I warned you in a previous post that I would be quoted- here it is.
The comments on the DDN site are mostly bashing the commissioners- but they aren’t the only ones to blame- State tax policies, Ohio building codes, and the prime mistake- government involvement in “Economic Development” instead of sticking to the core business of providing social and public infrastructure.
Note: Chapel Electric isn’t in the DDP defined Downtown and neither is Woolpert. Also- Urban Nights- run by the DDP often included businesses outside of their core area- however their ommission of the Oregon District in their handbook is embarrassing.
You can see a lot of my positions on these issues on this site.
Here is the DDN article (they tend to take down the links)
Promoters defend their program that others call divisive, lacking wide enough vision to succeed.
By Jim DeBrosse
DAYTON | The Downtown Dayton Partnership’s newest brochure, Downtown at Your Fingertips, provides 60 glossy color pages of places to eat, drink and be entertained in the business core. Conspicuously missing are nearly all the bars, cafes and restaurants in the popular Oregon District.
Partnership officials say the omission was only fair since Oregon District businesses voted not to be a part of downtown’s Special Improvement District, where businesses pay an additional tax to support the partnership’s promotional efforts. The tax brings in about $1.25 million annually.
Regardless of the cause, the brochure’s blind spots illustrate just how fragmented the downtown and Dayton area development push has become.
“If you can’t espouse a single vision (for downtown) and market it, you can’t attract people here,” said Ron Budzik, a retired Mead executive and Downtown Dayton Partnership board member.
Budzik and other community leaders agree that downtown development efforts are hampered by overlapping and often competing development offices at the city, county and regional levels. It doesn’t benefit the region’s economy, they argue, when Kettering can lure companies such as Woolpert Inc., Chapel Electric and MeadWestvaco out of downtown.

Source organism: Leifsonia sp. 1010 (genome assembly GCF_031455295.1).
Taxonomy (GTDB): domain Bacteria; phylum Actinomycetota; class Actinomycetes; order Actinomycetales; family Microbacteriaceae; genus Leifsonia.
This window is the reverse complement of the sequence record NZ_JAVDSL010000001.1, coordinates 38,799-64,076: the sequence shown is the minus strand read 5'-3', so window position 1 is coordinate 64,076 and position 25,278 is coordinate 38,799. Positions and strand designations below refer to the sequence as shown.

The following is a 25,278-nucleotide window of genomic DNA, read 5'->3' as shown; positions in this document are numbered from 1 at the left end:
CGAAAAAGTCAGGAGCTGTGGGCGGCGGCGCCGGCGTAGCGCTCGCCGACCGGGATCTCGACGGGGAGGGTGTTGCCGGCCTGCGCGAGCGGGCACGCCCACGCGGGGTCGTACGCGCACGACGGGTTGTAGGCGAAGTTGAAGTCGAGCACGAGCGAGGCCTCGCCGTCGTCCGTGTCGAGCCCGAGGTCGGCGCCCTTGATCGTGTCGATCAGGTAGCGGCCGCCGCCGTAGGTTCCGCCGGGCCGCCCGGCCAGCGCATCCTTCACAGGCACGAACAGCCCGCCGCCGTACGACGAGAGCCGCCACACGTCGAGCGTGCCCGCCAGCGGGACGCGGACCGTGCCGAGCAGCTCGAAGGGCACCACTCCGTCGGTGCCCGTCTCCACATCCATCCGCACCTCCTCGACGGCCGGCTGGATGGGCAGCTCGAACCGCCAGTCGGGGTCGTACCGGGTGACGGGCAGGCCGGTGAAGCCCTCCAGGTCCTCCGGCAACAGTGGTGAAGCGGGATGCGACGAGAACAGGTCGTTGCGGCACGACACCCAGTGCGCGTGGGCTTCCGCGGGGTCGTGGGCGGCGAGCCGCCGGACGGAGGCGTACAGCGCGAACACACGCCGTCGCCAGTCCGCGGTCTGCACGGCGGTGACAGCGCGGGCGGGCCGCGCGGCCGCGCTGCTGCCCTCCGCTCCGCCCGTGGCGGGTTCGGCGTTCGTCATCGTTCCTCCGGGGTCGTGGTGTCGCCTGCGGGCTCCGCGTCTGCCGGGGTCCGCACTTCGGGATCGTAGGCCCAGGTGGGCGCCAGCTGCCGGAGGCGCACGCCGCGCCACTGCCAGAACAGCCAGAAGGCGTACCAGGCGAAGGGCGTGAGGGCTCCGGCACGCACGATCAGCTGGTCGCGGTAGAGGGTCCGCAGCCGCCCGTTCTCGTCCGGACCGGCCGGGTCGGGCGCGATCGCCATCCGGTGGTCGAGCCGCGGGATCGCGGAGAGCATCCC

With the region in general losing jobs, “it’s like rearranging deck chairs” on a sinking ship, said Maureen Pero, Downtown Dayton Partnership president.
The partnership represents what many business people and development officials say is an arbitrarily small portion of downtown, bounded by the Great Miami River, U.S. 35 and Patterson Boulevard. Pero points out that outlying business districts, including Webster Station and the Oregon District, were approached but voted not to be a part of the partnership’s taxation district.
Some small-business owners within the district say they resent paying the tax when they perceive very little benefit to themselves. “We don’t get anything for our money,” said Jerry Hauer, owner of Hauer Music Co. on Patterson Boulevard. “No one in that organization has ever been over to Hauer Music to say, ‘What can I do to help you?’ ”
On the other hand, Matt Newsome, manager of Gregory’s piano bar, which opened this month across from the Victoria Theatre, credits the partnership with cutting through the city’s red tape in getting the permits he needed to open his business.
Many downtown retailers say they have benefited from the twice a year Urban Nights events sponsored and promoted by the partnership, aimed at bringing Dayton-area residents downtown to see the art galleries, housing opportunities, restaurants and other amenities.
And nearly everyone agrees that the partnership’s Safe and Clean Program, with its green T-shirt clad “ambassadors” who patrol and tidy downtown streets, has been a success in making downtown more welcoming.
But both Hauer and David Esrati, owner of the Next Wave marketing firm and a long-time city advocate, note that the bulk of the partnership’s revenues go to staff salaries, including Pero’s. According to federal tax filings, Pero was paid $182,000 in 2004 with $25,000 in benefits for managing a staff of 12.
By comparison, the city of Dayton is seeking a new city manager to oversee 16 department heads at a salary of $160,000, city officials said.
Esrati agreed with Budzik that downtown development needs a broader focus and more collaboration. “It has to be region-wide and it has to have a level playing field” so new construction in the suburbs is not more desirable than converting existing buildings in the urban core, he said.
Downtown also needs a comprehensive parking plan that includes diagonal street parking, uniform signage and rates as well as sidewalk parking for scooters and bikes, he said.
“We’re not being very smart (about downtown development) and we haven’t been for a long time,” Esrati said.